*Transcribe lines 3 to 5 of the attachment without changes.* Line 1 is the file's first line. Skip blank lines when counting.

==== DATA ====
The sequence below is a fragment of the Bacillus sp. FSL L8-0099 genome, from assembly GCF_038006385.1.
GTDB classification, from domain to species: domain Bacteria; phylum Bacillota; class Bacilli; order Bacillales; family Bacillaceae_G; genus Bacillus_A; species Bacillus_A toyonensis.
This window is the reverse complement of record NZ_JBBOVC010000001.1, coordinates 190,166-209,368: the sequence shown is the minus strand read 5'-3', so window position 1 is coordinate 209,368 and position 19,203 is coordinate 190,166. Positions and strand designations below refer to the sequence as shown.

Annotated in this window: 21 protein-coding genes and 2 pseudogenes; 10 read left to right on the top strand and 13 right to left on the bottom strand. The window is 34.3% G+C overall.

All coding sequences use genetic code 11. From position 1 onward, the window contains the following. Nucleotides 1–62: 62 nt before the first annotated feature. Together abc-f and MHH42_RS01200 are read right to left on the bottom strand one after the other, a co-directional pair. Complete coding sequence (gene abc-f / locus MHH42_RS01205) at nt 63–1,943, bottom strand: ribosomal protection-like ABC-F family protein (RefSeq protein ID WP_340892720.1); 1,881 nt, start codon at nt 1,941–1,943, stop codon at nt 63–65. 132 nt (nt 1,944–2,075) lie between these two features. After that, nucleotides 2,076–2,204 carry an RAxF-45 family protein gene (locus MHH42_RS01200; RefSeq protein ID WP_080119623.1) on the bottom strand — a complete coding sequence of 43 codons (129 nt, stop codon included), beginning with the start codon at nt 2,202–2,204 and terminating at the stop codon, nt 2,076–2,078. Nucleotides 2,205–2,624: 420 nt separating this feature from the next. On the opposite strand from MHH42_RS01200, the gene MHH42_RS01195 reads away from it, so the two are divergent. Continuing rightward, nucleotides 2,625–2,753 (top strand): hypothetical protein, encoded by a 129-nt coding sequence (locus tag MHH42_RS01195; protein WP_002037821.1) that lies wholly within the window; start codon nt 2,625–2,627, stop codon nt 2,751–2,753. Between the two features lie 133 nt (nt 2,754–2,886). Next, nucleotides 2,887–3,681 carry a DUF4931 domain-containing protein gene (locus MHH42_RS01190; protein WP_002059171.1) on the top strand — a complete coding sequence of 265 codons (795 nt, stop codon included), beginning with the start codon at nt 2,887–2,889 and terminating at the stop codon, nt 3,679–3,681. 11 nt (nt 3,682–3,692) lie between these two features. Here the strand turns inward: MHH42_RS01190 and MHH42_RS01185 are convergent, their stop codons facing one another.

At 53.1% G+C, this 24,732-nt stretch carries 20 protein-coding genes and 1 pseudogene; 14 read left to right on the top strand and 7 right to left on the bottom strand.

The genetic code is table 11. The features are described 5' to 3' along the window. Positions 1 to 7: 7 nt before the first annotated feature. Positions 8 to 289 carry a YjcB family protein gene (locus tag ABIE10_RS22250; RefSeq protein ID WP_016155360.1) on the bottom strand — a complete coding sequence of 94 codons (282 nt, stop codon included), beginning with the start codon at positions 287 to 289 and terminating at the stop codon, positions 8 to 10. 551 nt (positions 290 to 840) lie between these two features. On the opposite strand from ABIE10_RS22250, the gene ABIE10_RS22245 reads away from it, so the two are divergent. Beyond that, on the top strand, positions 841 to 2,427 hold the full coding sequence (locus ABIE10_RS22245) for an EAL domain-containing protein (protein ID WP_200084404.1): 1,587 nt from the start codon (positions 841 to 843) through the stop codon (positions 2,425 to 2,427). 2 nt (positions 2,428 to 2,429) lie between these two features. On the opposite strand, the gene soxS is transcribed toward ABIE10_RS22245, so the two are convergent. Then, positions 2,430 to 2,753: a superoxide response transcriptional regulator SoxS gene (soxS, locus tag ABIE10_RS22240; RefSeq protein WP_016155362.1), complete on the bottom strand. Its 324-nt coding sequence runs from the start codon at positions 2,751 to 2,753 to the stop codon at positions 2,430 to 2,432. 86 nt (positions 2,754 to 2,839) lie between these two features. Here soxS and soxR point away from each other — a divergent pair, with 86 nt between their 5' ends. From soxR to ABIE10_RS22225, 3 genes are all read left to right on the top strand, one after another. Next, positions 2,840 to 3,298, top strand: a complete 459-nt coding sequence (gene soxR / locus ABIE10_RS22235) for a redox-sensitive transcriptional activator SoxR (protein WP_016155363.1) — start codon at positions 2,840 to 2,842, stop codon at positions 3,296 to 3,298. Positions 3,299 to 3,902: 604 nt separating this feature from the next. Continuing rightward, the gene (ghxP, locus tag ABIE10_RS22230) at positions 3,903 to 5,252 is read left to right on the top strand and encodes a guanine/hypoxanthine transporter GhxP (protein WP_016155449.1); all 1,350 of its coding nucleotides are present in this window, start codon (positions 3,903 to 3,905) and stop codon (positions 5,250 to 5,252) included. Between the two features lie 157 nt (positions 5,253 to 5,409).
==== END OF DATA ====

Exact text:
This window is the reverse complement of record NZ_JBBOVC010000001.1, coordinates 190,166-209,368: the sequence shown is the minus strand read 5'-3', so window position 1 is coordinate 209,368 and position 19,203 is coordinate 190,166. Positions and strand designations below refer to the sequence as shown.

Annotated in this window: 21 protein-coding genes and 2 pseudogenes; 10 read left to right on the top strand and 13 right to left on the bottom strand. The window is 34.3% G+C overall.

All coding sequences use genetic code 11. From position 1 onward, the window contains the following. Nucleotides 1–62: 62 nt before the first annotated feature. Together abc-f and MHH42_RS01200 are read right to left on the bottom strand one after the other, a co-directional pair. Complete coding sequence (gene abc-f / locus MHH42_RS01205) at nt 63–1,943, bottom strand: ribosomal protection-like ABC-F family protein (RefSeq protein ID WP_340892720.1); 1,881 nt, start codon at nt 1,941–1,943, stop codon at nt 63–65. 132 nt (nt 1,944–2,075) lie between these two features. After that, nucleotides 2,076–2,204 carry an RAxF-45 family protein gene (locus MHH42_RS01200; RefSeq protein ID WP_080119623.1) on the bottom strand — a complete coding sequence of 43 codons (129 nt, stop codon included), beginning with the start codon at nt 2,202–2,204 and terminating at the stop codon, nt 2,076–2,078. Nucleotides 2,205–2,624: 420 nt separating this feature from the next. On the opposite strand from MHH42_RS01200, the gene MHH42_RS01195 reads away from it, so the two are divergent. Continuing rightward, nucleotides 2,625–2,753 (top strand): hypothetical protein, encoded by a 129-nt coding sequence (locus tag MHH42_RS01195; protein WP_002037821.1) that lies wholly within the window; start codon nt 2,625–2,627, stop codon nt 2,751–2,753. Between the two features lie 133 nt (nt 2,754–2,886). Next, nucleotides 2,887–3,681 carry a DUF4931 domain-containing protein gene (locus MHH42_RS01190; protein WP_002059171.1) on the top strand — a complete coding sequence of 265 codons (795 nt, stop codon included), beginning with the start codon at nt 2,887–2,889 and terminating at the stop codon, nt 3,679–3,681. 11 nt (nt 3,682–3,692) lie between these two features. Here the strand turns inward: MHH42_RS01190 and MHH42_RS01185 are convergent, their stop codons facing one another.